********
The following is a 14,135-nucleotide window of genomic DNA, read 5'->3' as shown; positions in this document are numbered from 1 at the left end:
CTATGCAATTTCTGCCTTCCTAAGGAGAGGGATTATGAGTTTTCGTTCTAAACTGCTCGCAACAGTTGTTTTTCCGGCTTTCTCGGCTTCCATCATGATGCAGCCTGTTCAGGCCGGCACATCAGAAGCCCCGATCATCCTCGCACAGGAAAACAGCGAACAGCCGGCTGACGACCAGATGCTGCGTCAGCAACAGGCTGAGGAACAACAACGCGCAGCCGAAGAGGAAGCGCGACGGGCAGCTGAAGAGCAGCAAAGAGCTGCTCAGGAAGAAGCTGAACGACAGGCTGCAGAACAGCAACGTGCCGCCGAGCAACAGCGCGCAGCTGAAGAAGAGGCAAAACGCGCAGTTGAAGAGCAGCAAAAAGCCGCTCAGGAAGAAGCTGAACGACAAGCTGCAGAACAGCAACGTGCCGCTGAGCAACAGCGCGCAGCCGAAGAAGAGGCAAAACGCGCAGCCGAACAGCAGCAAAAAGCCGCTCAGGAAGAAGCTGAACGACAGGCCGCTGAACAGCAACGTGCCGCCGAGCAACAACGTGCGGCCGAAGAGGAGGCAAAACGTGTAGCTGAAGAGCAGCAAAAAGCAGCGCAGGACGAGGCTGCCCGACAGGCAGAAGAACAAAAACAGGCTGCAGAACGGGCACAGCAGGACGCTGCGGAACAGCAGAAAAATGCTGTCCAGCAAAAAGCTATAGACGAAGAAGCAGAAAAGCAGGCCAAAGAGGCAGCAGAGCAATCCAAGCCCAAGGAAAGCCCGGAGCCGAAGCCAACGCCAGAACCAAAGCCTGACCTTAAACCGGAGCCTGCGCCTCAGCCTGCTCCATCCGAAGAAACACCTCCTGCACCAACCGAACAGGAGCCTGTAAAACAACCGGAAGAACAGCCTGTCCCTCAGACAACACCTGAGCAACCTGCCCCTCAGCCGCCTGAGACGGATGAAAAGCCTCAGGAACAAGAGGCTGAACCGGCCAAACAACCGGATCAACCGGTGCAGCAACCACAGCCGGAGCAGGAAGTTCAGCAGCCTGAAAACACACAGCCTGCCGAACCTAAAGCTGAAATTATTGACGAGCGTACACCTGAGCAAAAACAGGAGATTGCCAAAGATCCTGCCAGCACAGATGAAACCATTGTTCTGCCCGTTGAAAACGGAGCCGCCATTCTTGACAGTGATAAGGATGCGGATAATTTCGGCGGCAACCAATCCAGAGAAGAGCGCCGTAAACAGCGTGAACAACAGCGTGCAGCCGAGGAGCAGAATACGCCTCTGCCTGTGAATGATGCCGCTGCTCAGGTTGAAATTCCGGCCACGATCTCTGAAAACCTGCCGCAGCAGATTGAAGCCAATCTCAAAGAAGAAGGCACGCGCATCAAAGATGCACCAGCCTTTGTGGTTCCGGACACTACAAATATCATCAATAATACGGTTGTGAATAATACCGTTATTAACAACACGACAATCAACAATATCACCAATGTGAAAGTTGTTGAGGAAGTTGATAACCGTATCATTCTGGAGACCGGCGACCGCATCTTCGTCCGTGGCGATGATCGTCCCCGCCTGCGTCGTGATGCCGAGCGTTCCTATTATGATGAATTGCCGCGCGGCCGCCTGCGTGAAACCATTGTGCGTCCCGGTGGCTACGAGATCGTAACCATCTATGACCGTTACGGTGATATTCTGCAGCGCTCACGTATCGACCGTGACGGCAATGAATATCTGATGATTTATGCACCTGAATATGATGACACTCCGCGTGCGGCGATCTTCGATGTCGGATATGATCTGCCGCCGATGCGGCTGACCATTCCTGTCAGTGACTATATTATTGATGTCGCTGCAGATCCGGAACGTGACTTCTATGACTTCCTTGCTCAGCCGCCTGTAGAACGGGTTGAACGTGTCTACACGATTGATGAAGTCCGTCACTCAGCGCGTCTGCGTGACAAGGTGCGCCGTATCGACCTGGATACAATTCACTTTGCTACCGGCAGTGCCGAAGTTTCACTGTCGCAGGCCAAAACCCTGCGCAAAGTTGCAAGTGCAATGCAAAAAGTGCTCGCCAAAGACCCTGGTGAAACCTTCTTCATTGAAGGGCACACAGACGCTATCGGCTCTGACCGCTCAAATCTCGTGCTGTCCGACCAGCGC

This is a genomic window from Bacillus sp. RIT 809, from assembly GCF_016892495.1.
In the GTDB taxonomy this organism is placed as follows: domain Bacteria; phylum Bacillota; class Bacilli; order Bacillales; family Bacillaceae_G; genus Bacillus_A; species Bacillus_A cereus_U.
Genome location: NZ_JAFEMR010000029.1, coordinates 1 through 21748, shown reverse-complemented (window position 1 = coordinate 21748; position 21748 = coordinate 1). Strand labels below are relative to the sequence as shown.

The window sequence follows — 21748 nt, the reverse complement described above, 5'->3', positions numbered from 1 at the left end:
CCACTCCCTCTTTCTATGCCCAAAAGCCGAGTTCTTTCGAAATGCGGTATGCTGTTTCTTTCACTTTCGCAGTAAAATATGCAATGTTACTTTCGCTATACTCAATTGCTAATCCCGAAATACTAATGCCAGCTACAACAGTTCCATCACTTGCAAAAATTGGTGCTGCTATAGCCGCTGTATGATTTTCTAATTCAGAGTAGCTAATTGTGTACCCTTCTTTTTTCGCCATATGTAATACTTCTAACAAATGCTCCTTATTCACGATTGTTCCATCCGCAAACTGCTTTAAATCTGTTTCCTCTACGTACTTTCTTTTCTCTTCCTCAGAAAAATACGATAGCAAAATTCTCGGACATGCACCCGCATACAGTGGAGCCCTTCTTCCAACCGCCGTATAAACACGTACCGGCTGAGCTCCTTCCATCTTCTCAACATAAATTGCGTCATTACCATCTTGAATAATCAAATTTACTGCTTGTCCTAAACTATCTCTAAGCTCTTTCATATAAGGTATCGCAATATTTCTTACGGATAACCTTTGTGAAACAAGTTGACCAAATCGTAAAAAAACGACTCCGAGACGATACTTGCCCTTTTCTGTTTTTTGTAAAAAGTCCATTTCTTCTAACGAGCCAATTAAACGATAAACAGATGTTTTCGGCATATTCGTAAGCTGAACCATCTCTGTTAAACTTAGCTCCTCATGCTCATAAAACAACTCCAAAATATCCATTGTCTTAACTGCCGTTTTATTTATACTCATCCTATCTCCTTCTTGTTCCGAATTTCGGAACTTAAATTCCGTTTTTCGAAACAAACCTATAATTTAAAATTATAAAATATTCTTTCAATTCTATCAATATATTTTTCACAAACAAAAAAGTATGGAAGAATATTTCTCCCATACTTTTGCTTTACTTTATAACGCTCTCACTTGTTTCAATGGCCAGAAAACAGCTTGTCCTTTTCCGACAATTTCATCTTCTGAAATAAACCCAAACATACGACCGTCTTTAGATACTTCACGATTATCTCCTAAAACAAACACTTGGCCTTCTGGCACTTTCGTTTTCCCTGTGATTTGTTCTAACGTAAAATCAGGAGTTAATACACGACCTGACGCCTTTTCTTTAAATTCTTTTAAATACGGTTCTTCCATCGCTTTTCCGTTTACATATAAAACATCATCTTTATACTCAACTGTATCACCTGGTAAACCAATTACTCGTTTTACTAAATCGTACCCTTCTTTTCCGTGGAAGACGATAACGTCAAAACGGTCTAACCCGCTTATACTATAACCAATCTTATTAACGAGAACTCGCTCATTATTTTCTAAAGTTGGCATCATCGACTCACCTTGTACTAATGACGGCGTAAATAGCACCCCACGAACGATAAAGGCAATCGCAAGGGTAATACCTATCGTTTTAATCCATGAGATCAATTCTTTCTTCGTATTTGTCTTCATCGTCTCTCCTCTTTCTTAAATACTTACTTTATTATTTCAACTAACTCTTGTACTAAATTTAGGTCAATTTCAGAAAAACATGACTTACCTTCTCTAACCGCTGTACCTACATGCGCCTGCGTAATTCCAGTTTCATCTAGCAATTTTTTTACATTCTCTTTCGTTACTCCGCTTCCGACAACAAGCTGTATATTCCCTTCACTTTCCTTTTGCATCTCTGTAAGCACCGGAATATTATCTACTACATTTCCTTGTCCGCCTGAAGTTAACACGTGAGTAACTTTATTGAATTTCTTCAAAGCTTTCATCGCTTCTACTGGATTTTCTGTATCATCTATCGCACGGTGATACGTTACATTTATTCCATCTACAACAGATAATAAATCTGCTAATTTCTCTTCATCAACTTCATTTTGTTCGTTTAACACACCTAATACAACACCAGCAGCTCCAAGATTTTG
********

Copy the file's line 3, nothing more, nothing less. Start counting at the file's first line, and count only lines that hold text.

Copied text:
This is a genomic window from Bacillus sp. RIT 809, from assembly GCF_016892495.1.